There’s nothing quite as wonderful as seeing a mature, assured debut from a new director. It’s such a rush to realize you’re seeing the formation of someone who may blossom into a major filmmaker. I got that feeling while catching George Washington, Primer and Brick for the first time, and experienced it again while watching Cary Juji Fukunaga’s debut Sin Nombre.
The film is several things: a road movie, an immigration story and a gangland tale, all underpinned by ideas about family. The latter aside, those aspects are often superficial, however. The film is more concerned with pain and loss, and the ramifications of choice. It’s familiar ground, especially in the indie world, but Fukunaga makes his story feel as sui generis as possible without going to absurd lengths to separate his vision from others.
The story is split between two characters who gradually draw close together. Sayra (Paulina Gaitan) is illegally traveling from Honduras to the US, hopefully to land in New Jersey with her father and his new wife. Together with her father and uncle, Sayra rides atop a train that crosses the border between Mexico and Honduras, and which will carry them all the way to the Rio Grande.
Casper (Edgar Flores) is part of the Mara Salvatrucha Brotherhood, a gang that, among other crimes, preys on groups of immigrants using the rail system. He’s initiating the young Smiley (Kristian Ferrer) into his el Mara while maintaining a relationship with a (comparatively) upper-class girl. The gang is a family held together by an iron fist. When Casper breaks a rule or two, he finds himself on the same train carrying Sayra and her family north to a new life.
Fukunaga brings all these ideas to the screen with a remarkably confident eye. He’s equally comfortable painting with warm beauty and cold brutality. There are golden landscapes and gorgeously hazy visions of train cars crowded with illegal riders seamlessly blended with naturalistic conversations and genuinely ugly, frightening events. The director doesn’t shrink from any moment of it, but neither does he embrace any one tone too tightly.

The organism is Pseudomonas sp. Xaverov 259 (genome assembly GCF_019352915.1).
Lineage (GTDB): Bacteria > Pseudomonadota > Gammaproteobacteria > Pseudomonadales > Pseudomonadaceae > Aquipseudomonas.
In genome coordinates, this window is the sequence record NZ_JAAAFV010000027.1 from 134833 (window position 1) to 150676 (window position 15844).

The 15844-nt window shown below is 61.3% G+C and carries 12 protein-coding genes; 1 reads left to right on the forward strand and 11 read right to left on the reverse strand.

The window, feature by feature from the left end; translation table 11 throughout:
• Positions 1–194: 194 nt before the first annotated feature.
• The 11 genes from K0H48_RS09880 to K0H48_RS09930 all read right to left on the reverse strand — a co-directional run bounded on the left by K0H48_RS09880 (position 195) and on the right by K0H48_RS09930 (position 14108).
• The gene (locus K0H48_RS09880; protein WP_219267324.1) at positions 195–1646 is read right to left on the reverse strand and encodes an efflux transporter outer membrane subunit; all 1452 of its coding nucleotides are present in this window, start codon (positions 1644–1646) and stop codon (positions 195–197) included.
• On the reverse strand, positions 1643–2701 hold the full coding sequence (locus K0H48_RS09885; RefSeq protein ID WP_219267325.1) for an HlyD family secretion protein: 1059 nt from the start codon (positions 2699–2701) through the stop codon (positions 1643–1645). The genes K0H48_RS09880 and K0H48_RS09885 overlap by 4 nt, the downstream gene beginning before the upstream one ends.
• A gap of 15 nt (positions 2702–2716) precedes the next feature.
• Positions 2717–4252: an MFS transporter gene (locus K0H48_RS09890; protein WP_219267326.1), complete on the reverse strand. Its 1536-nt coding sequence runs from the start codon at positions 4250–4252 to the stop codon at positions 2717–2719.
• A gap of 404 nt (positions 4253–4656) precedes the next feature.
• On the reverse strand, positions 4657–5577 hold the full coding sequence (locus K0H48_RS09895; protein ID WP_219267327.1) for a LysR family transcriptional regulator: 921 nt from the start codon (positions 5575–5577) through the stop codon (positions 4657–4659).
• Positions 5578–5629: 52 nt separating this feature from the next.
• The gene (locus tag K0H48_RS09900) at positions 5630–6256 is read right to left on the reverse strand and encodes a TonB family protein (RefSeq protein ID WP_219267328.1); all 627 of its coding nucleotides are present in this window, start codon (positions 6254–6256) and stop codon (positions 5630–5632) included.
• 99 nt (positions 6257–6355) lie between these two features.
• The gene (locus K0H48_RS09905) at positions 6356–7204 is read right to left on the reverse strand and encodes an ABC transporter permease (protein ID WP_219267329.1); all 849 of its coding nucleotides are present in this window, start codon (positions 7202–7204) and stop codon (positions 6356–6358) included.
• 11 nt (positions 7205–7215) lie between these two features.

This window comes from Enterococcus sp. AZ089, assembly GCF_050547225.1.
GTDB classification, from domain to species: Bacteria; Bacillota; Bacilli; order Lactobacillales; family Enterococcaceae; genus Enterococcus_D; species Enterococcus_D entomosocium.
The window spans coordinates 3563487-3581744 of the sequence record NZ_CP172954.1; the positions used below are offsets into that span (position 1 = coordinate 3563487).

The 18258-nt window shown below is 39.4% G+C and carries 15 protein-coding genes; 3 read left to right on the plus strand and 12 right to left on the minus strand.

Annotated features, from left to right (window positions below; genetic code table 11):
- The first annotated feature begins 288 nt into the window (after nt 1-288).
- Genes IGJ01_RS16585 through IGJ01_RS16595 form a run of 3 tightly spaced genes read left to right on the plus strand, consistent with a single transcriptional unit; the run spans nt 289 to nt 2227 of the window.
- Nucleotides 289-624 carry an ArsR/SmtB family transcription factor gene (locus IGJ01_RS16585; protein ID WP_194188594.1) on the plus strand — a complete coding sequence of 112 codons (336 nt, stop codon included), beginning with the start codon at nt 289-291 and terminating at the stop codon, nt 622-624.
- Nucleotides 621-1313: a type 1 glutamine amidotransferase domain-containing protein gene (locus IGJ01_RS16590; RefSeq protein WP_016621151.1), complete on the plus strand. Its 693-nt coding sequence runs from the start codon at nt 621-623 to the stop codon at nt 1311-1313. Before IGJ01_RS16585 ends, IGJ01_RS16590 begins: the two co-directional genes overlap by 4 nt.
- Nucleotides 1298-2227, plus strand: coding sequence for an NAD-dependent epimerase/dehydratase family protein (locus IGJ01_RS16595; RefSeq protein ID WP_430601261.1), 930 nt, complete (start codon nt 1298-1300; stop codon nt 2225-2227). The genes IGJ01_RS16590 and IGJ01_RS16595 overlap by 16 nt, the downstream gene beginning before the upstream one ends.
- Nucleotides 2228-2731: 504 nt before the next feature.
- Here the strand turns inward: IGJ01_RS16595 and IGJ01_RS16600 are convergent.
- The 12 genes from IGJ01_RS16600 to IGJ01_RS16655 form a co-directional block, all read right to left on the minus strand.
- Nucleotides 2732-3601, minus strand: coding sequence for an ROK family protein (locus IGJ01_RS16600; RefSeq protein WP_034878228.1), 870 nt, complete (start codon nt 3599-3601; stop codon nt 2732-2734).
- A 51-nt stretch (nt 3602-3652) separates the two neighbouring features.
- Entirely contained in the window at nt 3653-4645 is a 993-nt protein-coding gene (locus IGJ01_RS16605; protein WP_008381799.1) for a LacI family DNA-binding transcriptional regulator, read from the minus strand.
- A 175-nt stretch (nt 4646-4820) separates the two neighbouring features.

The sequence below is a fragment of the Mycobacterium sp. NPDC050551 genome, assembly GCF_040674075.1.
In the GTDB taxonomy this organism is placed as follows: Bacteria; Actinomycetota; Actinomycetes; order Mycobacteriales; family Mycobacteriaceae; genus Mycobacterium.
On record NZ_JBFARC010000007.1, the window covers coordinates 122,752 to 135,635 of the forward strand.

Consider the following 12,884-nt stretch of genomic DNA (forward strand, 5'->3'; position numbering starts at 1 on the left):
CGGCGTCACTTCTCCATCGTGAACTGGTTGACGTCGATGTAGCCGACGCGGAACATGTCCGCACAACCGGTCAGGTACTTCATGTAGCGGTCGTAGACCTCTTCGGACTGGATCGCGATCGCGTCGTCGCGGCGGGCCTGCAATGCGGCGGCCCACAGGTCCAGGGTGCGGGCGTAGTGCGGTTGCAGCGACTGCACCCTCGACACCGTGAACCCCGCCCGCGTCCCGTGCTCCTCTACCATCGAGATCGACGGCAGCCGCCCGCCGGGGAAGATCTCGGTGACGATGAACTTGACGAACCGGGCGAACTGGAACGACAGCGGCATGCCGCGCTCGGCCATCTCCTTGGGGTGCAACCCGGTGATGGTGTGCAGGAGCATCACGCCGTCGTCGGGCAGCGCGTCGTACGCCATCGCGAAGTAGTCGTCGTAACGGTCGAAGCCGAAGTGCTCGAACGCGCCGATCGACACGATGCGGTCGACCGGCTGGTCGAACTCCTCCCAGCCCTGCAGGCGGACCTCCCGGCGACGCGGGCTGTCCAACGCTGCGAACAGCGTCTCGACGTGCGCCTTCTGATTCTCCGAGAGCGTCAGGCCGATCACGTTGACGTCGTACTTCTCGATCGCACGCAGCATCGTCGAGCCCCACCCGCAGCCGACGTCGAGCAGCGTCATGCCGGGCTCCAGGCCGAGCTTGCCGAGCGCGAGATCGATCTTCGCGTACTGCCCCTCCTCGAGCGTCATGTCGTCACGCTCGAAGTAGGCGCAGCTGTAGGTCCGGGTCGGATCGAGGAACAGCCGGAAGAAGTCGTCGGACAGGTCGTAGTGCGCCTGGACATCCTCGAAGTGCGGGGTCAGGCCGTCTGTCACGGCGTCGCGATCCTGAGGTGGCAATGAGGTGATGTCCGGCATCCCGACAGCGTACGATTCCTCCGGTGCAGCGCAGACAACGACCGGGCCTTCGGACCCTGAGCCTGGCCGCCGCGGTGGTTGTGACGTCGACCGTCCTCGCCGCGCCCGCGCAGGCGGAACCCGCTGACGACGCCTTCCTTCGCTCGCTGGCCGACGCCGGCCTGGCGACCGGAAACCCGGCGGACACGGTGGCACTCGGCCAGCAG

Assisted by cinematographer Adriano Goldman, Fukunaga frequently intuits the ideal placement for his camera, and when to let it roam. Compositions are rarely calculated for superficial value as images alone; the most common and telling misstep of first-time feature filmmakers is avoided almost entirely. The film is audacious in it’s depiction of pain and casual gang violence, but not not visually ostentatious.
If anything, Sin Nombre arguably falls into another weakness common to first-timers. While Sayra and Casper are quite naturally realized by the performances of Gaitan and Flores, they’re scripted by Fukunaga as relatively opaque. Yet we quickly understand a great deal about what has brought each one to this uncertain period of transition, and in truth that’s all we really need to know. Would a more detailed snaphot of Sayra and Casper’s pasts really add weight to the film?
As effortless as Gaitan and Flores seem in their roles, I was most impressed by Kristian Ferrer. He travels a terrifying path from lonely, uncertain child to a cold and premature adulthood. While generally avoiding political commentary — this is a movie about immigration and poverty only in the sense that the characters are poor immigrants — Ferrer’s horrific transformation articulates volumes about the fate of similar children mired in destitution and depression.